For unusual histologies that have a particularly favorable prognosis, such as tubular, colloid, medullary, and adenocystic tumors, adjuvant therapy is not recommended if the tumor is less than 1 cm, whereas such therapy should be considered if the tumor is between 1 and 2.9 cm, and is deemed appropriate if the lesion is 3 cm or larger.

For the usual histologies of ductal or lobular invasive carcinoma, the updated guidelines do not recommend adjuvant therapy if the tumor is between 0.5 and 0.9 cm in size and has no unfavorable features (eg, angiolymphatic invasion, high S-phase, high histologic or nuclear grade). If those poor prognostic features are present, adjuvant therapy should be considered, although Dr. Carlson pointed out that the panel labeled this recommendation controversial (category 2).

Categories of Acceptability for Guideline Recommendations

Category 1: Recommendations that are uncontested and generally accepted by all authorities in that particular cancer

Category 2: Recommendations that are somewhat controversial

Category 3: Items that will require further analysis for firm recommendations

Category 4: Recommendations that caused real disagreements among members of the NCCN panel

For women under age 50 years with receptor-positive ductal or lobular carcinomas, the guidelines have been altered such that tamoxifen (Nolvadex) or chemotherapy is endorsed if the tumor is 1 to 3 cm, and chemotherapy with or without tamoxifen is recommended if the tumor is greater than 3 cm.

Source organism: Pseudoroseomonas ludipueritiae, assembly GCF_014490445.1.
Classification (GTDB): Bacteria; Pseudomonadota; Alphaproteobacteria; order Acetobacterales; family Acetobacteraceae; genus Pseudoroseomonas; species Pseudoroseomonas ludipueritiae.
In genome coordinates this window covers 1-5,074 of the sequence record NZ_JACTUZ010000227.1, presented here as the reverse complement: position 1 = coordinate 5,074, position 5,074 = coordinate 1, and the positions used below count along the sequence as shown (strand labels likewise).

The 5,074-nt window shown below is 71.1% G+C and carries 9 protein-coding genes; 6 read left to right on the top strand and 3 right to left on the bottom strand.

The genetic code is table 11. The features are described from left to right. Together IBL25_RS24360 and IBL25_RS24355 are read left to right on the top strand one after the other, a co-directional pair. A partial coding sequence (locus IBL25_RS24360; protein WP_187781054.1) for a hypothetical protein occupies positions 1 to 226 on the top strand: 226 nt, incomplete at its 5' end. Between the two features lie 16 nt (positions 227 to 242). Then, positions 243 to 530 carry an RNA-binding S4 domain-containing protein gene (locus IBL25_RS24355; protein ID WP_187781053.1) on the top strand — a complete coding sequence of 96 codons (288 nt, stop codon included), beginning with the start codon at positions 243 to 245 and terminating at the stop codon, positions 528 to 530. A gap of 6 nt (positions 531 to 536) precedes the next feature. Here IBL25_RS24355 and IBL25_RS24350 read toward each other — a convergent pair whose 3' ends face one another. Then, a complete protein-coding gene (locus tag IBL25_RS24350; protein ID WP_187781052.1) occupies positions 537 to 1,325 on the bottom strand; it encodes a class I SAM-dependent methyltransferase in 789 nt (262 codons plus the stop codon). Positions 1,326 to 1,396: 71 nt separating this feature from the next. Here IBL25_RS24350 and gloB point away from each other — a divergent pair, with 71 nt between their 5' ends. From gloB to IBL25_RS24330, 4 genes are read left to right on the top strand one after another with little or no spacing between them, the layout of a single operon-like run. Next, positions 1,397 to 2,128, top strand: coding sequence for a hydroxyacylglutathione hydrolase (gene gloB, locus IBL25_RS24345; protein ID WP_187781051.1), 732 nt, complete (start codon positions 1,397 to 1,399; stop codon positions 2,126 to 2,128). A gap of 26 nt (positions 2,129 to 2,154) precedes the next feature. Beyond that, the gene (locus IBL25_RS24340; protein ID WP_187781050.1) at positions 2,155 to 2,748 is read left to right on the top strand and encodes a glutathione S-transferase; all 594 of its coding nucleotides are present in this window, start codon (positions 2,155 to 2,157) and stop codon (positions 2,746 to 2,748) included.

The updated guidelines also provide more specific adjuvant therapy recommendations for women with node-positive disease. "We felt that, for women with one to three involved lymph nodes with negative hormone receptors, adjuvant chemotherapy was appropriate," Dr. Carlson said.

Among women with one to three positive lymph nodes and receptor-positive disease, adjuvant chemotherapy with or without tamoxifen is deemed appropriate for those under age 50, whereas tamoxifen with or without chemotherapy should be considered for those age 50 or older. The panel felt that the use of chemotherapy in older women was a controversial (category 2) recommendation, he added.

For younger women with four or more positive nodes, regardless of receptor status, adjuvant chemotherapy is recommended, with the addition of tamoxifen deemed "optional" for those with receptor-positive tumors. In older women with four or more involved nodes, adjuvant chemotherapy is advocated for those with receptor-negative tumors, and tamoxifen with or without chemotherapy for those with receptor-positive disease.

"The forms of adjuvant chemotherapy that we felt were appropriate we actually specified," Dr. Carlson said. While emphasizing that the regimens undoubtedly will be changed as data from new trials become available, he noted that currently, CMF, FAC, CAF, and AC are listed as appropriate choices for women with zero to three positive nodes, and the same combinations plus the Milan regimen (Adriamycin followed by CMF) are recommended for those with four or more positive nodes.